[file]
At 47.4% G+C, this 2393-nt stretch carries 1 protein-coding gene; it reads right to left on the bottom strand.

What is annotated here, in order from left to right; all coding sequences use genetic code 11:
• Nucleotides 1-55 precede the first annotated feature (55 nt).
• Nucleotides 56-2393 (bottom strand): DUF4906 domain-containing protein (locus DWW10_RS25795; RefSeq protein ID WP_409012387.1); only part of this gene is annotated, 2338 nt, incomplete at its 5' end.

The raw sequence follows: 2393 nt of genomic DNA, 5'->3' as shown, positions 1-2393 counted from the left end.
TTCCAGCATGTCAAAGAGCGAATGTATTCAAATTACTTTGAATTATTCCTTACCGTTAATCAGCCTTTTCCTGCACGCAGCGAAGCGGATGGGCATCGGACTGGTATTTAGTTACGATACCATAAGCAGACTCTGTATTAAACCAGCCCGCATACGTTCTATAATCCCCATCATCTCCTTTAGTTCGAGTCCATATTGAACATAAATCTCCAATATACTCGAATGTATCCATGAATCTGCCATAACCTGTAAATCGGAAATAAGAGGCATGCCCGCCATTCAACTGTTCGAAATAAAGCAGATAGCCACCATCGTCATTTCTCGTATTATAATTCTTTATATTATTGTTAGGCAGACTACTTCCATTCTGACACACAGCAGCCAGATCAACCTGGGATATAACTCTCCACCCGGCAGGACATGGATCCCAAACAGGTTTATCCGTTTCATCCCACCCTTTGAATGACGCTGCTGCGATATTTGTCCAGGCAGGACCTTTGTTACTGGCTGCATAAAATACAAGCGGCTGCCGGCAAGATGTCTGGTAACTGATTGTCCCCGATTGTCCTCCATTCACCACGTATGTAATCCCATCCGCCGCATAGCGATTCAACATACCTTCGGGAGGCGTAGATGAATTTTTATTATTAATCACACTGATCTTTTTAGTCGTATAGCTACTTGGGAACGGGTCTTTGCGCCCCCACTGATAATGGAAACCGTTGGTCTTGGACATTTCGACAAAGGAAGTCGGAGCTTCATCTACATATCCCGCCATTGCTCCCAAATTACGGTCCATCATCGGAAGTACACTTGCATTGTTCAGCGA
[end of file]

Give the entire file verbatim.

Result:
At 47.4% G+C, this 2393-nt stretch carries 1 protein-coding gene; it reads right to left on the bottom strand.

What is annotated here, in order from left to right; all coding sequences use genetic code 11:
• Nucleotides 1-55 precede the first annotated feature (55 nt).
• Nucleotides 56-2393 (bottom strand): DUF4906 domain-containing protein (locus DWW10_RS25795; RefSeq protein ID WP_409012387.1); only part of this gene is annotated, 2338 nt, incomplete at its 5' end.

The raw sequence follows: 2393 nt of genomic DNA, 5'->3' as shown, positions 1-2393 counted from the left end.
TTCCAGCATGTCAAAGAGCGAATGTATTCAAATTACTTTGAATTATTCCTTACCGTTAATCAGCCTTTTCCTGCACGCAGCGAAGCGGATGGGCATCGGACTGGTATTTAGTTACGATACCATAAGCAGACTCTGTATTAAACCAGCCCGCATACGTTCTATAATCCCCATCATCTCCTTTAGTTCGAGTCCATATTGAACATAAATCTCCAATATACTCGAATGTATCCATGAATCTGCCATAACCTGTAAATCGGAAATAAGAGGCATGCCCGCCATTCAACTGTTCGAAATAAAGCAGATAGCCACCATCGTCATTTCTCGTATTATAATTCTTTATATTATTGTTAGGCAGACTACTTCCATTCTGACACACAGCAGCCAGATCAACCTGGGATATAACTCTCCACCCGGCAGGACATGGATCCCAAACAGGTTTATCCGTTTCATCCCACCCTTTGAATGACGCTGCTGCGATATTTGTCCAGGCAGGACCTTTGTTACTGGCTGCATAAAATACAAGCGGCTGCCGGCAAGATGTCTGGTAACTGATTGTCCCCGATTGTCCTCCATTCACCACGTATGTAATCCCATCCGCCGCATAGCGATTCAACATACCTTCGGGAGGCGTAGATGAATTTTTATTATTAATCACACTGATCTTTTTAGTCGTATAGCTACTTGGGAACGGGTCTTTGCGCCCCCACTGATAATGGAAACCGTTGGTCTTGGACATTTCGACAAAGGAAGTCGGAGCTTCATCTACATATCCCGCCATTGCTCCCAAATTACGGTCCATCATCGGAAGTACACTTGCATTGTTCAGCGA